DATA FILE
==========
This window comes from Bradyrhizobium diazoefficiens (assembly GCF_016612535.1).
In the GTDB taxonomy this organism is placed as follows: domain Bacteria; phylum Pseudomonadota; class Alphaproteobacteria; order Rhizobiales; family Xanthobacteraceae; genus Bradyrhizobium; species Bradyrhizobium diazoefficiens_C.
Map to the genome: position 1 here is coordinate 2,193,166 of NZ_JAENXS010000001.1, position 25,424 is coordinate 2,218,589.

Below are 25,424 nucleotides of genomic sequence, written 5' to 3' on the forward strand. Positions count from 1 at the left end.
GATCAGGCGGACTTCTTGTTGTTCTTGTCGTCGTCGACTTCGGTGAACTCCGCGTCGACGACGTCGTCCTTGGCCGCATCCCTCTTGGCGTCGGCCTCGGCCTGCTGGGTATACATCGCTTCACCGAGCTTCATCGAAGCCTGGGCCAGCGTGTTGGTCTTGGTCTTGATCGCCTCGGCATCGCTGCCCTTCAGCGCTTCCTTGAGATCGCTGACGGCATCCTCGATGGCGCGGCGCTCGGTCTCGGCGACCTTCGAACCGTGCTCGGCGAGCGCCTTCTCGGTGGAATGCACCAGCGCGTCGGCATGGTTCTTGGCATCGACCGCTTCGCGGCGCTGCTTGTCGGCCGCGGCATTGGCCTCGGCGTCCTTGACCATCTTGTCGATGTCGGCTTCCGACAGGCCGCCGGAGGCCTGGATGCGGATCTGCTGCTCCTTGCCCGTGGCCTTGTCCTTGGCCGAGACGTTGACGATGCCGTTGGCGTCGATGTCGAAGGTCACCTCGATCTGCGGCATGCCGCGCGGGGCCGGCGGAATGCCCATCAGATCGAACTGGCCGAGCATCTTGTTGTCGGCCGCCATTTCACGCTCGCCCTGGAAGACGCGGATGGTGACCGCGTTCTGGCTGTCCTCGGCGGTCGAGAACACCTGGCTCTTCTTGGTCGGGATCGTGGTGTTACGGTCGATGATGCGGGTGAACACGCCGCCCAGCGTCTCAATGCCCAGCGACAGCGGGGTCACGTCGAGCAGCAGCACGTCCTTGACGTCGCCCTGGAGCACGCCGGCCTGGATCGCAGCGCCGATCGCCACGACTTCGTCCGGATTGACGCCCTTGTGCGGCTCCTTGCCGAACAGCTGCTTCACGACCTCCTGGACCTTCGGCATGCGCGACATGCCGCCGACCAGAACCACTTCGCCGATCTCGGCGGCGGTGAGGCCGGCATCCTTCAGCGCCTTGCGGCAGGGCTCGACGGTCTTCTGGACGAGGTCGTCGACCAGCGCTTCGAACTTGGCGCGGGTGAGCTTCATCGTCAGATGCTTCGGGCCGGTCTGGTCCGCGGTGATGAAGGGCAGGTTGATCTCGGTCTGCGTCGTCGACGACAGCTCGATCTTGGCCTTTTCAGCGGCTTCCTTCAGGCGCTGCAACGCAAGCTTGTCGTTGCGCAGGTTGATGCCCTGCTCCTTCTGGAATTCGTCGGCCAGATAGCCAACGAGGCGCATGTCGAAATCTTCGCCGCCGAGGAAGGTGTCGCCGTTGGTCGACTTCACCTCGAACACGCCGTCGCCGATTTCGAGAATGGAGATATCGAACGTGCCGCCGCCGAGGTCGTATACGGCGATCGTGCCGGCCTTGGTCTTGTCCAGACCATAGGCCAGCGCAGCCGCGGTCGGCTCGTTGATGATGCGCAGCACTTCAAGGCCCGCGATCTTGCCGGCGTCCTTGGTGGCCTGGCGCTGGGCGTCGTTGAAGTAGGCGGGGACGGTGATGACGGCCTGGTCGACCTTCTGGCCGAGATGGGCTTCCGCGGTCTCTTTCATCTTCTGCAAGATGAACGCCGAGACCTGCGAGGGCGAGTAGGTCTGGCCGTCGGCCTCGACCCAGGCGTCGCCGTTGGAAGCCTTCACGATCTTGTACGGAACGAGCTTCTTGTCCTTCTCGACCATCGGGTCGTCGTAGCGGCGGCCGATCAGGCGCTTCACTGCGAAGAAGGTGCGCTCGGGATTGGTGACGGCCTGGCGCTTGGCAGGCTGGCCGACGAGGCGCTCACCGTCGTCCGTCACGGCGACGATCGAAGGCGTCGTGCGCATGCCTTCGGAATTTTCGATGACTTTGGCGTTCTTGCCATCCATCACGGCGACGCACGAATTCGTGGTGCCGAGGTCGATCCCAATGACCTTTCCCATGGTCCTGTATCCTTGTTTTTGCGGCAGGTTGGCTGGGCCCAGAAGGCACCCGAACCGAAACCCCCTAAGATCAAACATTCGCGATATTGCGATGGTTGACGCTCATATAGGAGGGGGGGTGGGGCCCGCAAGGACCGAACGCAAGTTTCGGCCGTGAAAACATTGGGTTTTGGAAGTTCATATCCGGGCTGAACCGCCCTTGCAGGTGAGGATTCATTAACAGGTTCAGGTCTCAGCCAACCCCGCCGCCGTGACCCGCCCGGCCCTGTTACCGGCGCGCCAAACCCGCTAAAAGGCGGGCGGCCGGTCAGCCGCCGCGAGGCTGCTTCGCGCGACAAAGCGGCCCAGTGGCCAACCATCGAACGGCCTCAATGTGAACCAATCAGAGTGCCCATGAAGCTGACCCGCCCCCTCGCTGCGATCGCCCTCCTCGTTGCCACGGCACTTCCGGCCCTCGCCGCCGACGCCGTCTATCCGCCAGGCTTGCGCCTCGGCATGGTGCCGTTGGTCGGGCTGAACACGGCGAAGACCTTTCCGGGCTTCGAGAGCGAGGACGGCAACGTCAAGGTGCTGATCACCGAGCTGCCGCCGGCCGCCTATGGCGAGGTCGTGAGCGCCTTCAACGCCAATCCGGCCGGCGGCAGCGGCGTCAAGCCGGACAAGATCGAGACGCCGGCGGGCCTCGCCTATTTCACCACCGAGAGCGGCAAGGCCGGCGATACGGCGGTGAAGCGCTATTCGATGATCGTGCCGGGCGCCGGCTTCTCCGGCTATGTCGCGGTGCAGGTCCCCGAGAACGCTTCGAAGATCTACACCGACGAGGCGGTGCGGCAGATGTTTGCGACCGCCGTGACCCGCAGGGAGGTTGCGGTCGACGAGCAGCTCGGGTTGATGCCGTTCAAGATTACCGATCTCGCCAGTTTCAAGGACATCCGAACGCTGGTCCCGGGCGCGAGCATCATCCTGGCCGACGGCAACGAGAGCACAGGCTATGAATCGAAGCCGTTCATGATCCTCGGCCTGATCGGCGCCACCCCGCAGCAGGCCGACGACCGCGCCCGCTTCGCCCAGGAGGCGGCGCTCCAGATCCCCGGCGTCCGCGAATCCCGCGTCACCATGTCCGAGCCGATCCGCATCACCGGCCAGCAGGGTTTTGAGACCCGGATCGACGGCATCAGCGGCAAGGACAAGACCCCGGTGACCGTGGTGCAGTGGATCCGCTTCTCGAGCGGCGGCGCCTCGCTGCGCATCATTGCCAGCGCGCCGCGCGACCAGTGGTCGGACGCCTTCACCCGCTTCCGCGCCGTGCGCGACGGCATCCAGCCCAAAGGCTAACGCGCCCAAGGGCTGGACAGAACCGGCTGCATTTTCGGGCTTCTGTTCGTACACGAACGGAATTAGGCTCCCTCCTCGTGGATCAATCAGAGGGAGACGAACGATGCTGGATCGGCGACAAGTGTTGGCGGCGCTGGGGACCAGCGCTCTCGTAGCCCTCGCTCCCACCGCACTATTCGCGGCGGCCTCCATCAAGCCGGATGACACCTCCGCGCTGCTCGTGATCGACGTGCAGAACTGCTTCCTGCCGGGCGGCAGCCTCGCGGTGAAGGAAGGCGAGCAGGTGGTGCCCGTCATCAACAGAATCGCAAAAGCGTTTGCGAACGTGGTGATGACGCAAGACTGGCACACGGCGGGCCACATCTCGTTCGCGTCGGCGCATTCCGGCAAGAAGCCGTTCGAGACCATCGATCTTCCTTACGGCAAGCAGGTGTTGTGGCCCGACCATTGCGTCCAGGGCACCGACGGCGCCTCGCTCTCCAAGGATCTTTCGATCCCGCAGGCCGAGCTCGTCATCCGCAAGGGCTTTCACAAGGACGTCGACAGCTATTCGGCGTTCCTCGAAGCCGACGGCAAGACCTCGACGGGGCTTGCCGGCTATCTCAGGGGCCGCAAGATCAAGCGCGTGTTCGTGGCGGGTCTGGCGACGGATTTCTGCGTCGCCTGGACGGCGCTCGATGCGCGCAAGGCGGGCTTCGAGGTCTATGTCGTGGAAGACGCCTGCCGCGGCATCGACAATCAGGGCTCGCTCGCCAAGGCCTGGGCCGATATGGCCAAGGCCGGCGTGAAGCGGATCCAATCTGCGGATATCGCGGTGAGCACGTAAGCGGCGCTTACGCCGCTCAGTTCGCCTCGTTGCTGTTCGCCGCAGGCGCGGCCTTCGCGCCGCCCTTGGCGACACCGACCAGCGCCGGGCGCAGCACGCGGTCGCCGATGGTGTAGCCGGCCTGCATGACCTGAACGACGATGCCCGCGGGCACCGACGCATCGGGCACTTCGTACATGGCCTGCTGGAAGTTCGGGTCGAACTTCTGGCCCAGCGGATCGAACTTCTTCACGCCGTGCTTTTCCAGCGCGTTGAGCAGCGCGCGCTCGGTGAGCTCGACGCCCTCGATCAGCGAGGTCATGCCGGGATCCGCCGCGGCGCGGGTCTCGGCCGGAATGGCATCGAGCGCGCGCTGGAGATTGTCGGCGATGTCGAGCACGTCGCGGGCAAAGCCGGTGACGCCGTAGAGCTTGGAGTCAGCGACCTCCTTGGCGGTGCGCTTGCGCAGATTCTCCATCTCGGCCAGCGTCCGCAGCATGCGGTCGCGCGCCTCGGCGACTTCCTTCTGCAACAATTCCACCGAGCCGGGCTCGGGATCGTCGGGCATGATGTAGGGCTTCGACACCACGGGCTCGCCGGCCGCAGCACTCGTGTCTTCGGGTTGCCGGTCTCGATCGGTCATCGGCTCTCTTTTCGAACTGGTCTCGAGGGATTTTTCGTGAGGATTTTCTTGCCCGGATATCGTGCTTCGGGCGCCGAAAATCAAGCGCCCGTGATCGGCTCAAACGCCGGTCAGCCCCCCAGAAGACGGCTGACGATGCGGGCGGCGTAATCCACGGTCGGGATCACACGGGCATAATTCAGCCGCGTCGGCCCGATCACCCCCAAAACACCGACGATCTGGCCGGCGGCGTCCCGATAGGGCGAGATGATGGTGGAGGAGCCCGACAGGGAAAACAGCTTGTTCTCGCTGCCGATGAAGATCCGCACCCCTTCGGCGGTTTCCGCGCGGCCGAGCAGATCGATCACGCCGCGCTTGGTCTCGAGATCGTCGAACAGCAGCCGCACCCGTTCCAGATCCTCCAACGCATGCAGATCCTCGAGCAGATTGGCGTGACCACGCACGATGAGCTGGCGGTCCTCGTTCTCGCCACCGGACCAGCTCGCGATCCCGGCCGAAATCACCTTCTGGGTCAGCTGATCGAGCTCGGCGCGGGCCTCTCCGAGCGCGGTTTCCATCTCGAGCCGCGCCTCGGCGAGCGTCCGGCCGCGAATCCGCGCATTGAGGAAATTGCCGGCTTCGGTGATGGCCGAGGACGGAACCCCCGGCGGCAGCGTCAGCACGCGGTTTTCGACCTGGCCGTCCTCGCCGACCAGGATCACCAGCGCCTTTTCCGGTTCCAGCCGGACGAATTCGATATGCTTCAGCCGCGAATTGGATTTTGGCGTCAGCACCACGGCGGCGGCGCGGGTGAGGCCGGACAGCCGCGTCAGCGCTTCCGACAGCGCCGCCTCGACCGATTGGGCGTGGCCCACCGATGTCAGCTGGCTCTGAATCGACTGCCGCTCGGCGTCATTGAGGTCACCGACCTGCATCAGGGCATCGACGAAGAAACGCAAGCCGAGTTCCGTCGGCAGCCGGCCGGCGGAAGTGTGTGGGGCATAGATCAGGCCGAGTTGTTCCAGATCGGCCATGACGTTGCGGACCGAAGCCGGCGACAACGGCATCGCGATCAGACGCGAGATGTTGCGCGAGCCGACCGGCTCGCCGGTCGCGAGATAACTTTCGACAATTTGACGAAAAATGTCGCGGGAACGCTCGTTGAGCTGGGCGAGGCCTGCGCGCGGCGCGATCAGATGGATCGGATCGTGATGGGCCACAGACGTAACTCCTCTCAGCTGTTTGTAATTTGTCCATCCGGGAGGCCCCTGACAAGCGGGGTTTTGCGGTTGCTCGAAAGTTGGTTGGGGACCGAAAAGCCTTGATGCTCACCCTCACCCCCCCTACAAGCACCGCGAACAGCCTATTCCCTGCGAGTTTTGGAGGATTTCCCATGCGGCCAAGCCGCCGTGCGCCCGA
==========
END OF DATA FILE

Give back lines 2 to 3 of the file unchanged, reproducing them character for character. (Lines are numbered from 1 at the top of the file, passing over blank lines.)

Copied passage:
In the GTDB taxonomy this organism is placed as follows: domain Bacteria; phylum Pseudomonadota; class Alphaproteobacteria; order Rhizobiales; family Xanthobacteraceae; genus Bradyrhizobium; species Bradyrhizobium diazoefficiens_C.
Map to the genome: position 1 here is coordinate 2,193,166 of NZ_JAENXS010000001.1, position 25,424 is coordinate 2,218,589.